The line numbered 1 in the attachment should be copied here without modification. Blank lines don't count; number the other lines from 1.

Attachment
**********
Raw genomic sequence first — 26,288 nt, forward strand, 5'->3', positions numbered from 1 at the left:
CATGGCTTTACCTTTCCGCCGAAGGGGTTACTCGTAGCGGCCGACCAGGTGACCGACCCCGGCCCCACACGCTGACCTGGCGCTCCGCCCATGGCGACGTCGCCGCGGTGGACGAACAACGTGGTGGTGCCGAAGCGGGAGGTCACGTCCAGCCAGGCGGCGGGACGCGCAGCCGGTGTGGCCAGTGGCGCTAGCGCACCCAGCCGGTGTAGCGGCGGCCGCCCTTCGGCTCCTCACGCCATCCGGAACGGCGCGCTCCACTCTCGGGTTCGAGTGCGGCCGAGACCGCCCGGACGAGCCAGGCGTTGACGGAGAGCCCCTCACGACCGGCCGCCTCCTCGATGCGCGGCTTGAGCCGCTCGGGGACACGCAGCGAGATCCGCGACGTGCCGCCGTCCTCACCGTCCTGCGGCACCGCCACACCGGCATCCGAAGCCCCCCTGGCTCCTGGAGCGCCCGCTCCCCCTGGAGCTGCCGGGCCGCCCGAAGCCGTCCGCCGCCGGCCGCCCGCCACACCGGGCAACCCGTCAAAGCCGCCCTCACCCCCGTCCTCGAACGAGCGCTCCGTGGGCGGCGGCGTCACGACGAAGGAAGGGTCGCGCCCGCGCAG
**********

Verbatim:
Raw genomic sequence first — 26,288 nt, forward strand, 5'->3', positions numbered from 1 at the left: